Stung Treng, Cambodia, September 21, 2015
Hydropower development is racing across Southeast Asia’s Mekong region, and Internews’ Earth Journalism Network (EJN) is helping journalists investigate the costs and benefits for the environment and communities. As part of the USAID-sponsored Mekong Partnership for the Environment (MPE) program, EJN supported 15 journalists to meet researchers, affected communities, Cambodian government officials and local NGOs in a workshop last week, “Understanding Energy: The Benefits and Costs of Hydropower”, focusing on hydropower dams in Cambodia.
Ten of the participants from Cambodia, Laos, Myanmar, Thailand and Vietnam took study trips to villages near a large-scale hydropower construction project, eco-sites, and affected areas along the Sekong, Sesan and Mekong Rivers in northeastern Cambodia. While the dam project will provide much-needed energy and income for the region, it also has an array of serious risks for fisheries, agriculture and communities along the rivers.
“We can see the situation villagers are challenged with,” said Mr. Khoun Narim, a reporter with the Cambodia Daily newspaper. “And their life in the future, and how the water will change when the dam will be completed.”
While much of the workshop, held June 22-26, focused on learning about the environmental risks associated with hydropower, balance and fairness was a key theme to the week. Journalists met with several Cambodian government authorities overseeing the project, including both provincial and national Ministries of Mines and Energy, as well as fisheries and environment departments.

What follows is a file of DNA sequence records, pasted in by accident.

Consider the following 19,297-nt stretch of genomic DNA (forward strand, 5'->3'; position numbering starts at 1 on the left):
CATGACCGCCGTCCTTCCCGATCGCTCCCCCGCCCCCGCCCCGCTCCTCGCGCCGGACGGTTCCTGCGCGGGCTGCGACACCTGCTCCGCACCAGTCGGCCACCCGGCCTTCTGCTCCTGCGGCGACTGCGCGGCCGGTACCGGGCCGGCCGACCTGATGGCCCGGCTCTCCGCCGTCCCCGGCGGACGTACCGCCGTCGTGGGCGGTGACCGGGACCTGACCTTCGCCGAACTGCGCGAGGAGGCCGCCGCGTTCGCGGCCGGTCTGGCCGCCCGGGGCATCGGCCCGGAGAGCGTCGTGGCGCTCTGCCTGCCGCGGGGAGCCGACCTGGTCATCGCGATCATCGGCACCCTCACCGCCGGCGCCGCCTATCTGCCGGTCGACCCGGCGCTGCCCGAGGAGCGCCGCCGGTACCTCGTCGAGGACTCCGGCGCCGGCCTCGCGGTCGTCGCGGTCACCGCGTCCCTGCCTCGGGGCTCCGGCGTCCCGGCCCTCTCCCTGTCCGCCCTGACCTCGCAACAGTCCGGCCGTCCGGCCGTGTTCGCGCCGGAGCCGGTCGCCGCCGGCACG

“Hearing from both government officials and NGOs is really great so that I can strike a balance between the two different sides,” said Mr. Khine Lin Kyaw, Business Editor from Myanmar Eleven.
The event was part of the EJN-affiliated Mekong Matters Journalism Network, facilitated as part of the MPE project. It was co-organised by MPE partners Internews/EJN and Pact to increase access to information about the costs and benefits of regional development projects.
EJN aimed to give participants a vivid experience, with access to an array of sources and downstream environmental sites, as well as a chance to work side-by-side with other regional journalists.
“I got a real experience and true emotion,” said Ms. Nguyen Thi Mai Lan, editor of a Vietnamese investment news website. “I feel more self-confident reporting on hydro-power dams in Vietnam – and in general – not only on this Cambodian dam.”
The next Mekong Matters event is set for August 11-13, and will focus on the Mekong Delta in Vietnam.
Image: 2. Reporters interview local community organizer by the Sekong riverside, downstream from a large-scale hydropower dam construction site. (credit: Internews)